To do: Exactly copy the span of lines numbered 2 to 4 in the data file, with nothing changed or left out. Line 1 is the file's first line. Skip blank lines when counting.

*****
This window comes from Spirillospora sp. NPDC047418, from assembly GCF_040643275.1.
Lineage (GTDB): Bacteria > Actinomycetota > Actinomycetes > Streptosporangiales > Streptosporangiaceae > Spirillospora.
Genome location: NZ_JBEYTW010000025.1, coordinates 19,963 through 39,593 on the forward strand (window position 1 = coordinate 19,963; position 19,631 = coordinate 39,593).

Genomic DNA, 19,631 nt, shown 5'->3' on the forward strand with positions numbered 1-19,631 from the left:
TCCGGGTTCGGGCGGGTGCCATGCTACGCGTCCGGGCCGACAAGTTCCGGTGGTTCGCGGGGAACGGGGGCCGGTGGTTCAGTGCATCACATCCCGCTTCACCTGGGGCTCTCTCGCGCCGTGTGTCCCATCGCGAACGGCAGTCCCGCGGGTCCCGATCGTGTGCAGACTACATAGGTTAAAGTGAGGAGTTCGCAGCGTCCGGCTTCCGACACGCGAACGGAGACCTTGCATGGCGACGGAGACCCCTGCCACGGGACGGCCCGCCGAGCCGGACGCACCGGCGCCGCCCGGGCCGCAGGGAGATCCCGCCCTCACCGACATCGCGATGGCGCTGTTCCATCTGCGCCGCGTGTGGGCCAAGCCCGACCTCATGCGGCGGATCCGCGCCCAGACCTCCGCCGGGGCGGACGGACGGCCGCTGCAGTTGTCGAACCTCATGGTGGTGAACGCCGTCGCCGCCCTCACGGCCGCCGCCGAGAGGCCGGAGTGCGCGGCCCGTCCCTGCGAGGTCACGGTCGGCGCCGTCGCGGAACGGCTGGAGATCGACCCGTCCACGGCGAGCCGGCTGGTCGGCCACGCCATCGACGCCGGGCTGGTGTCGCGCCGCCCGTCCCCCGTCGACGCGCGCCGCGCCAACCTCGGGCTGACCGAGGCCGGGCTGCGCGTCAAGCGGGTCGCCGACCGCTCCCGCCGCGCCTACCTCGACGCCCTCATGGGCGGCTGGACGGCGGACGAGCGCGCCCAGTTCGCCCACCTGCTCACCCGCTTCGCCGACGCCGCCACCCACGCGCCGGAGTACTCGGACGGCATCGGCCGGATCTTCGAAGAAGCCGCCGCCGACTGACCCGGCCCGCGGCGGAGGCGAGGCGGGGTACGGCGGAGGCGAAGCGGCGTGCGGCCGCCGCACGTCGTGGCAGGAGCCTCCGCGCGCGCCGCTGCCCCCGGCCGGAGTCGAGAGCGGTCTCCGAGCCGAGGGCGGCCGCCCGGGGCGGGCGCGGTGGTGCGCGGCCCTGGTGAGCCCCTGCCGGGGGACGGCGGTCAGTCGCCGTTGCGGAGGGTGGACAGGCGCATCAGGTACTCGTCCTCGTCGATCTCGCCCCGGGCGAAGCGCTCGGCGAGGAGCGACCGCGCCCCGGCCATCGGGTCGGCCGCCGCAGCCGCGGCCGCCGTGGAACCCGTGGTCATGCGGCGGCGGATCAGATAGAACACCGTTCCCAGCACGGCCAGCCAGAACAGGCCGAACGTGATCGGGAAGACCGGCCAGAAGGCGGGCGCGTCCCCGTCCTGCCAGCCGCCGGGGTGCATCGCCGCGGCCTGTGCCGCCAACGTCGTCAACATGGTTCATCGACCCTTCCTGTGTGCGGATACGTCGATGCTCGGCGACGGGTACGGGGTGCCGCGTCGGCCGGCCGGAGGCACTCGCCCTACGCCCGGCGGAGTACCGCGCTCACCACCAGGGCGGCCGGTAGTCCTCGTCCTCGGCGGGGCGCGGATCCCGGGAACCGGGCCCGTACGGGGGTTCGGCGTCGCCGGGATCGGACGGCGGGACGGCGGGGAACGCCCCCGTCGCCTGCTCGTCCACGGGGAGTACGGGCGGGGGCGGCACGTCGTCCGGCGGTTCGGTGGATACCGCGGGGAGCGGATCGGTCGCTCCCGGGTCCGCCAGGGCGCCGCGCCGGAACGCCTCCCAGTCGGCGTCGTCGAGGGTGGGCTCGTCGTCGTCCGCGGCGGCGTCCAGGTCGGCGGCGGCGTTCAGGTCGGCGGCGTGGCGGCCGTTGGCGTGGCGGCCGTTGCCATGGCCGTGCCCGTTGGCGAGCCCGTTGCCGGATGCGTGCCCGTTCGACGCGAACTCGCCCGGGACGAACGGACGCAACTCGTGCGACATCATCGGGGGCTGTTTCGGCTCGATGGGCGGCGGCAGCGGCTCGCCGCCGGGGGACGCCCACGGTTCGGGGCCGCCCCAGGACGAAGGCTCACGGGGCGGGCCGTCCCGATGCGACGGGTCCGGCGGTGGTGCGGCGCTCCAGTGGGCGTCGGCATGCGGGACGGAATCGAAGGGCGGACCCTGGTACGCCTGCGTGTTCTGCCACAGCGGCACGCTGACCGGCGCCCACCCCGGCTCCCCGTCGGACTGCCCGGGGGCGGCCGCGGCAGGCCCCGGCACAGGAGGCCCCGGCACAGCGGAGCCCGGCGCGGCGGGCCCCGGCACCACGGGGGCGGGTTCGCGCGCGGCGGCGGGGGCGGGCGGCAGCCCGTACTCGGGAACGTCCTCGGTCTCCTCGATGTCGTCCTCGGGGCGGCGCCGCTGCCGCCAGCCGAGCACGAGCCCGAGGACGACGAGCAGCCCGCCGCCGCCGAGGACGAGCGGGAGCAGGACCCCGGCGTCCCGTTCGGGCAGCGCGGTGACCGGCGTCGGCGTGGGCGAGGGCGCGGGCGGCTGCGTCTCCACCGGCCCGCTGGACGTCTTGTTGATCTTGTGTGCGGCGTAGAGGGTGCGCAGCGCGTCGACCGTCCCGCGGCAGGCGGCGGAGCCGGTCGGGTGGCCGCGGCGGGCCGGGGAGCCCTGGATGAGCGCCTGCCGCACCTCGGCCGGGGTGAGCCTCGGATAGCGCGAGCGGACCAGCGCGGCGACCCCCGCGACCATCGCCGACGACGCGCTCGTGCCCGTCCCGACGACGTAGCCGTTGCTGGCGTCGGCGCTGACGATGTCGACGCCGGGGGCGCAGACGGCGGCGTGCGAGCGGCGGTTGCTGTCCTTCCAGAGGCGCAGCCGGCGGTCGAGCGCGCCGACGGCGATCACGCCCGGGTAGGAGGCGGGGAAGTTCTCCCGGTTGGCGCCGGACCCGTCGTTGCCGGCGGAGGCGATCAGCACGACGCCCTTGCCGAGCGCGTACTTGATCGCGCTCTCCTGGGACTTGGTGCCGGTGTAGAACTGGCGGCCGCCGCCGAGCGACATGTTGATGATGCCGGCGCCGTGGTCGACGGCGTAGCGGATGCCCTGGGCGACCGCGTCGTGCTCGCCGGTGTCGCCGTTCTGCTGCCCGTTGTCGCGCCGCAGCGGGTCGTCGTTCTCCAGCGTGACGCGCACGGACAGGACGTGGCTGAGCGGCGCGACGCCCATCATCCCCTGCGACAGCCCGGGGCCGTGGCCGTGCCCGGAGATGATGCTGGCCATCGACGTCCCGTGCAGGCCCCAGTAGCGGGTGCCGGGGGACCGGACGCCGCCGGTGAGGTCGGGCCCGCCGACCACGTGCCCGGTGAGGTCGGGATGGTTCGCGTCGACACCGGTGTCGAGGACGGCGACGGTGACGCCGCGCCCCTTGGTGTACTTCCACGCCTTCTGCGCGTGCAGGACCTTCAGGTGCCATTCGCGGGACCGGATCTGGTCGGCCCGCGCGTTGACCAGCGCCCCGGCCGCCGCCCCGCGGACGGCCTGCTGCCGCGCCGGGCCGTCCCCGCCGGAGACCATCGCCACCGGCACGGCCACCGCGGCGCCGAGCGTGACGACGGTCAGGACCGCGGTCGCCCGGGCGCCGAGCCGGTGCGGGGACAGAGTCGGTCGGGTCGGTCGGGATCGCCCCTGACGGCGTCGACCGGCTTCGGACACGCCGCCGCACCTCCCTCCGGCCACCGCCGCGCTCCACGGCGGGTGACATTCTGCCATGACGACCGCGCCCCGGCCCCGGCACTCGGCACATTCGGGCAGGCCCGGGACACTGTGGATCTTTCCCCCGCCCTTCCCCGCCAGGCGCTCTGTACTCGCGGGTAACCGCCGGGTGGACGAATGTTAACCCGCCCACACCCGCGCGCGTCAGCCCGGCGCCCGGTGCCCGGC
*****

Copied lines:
Lineage (GTDB): Bacteria > Actinomycetota > Actinomycetes > Streptosporangiales > Streptosporangiaceae > Spirillospora.
Genome location: NZ_JBEYTW010000025.1, coordinates 19,963 through 39,593 on the forward strand (window position 1 = coordinate 19,963; position 19,631 = coordinate 39,593).

Genomic DNA, 19,631 nt, shown 5'->3' on the forward strand with positions numbered 1-19,631 from the left: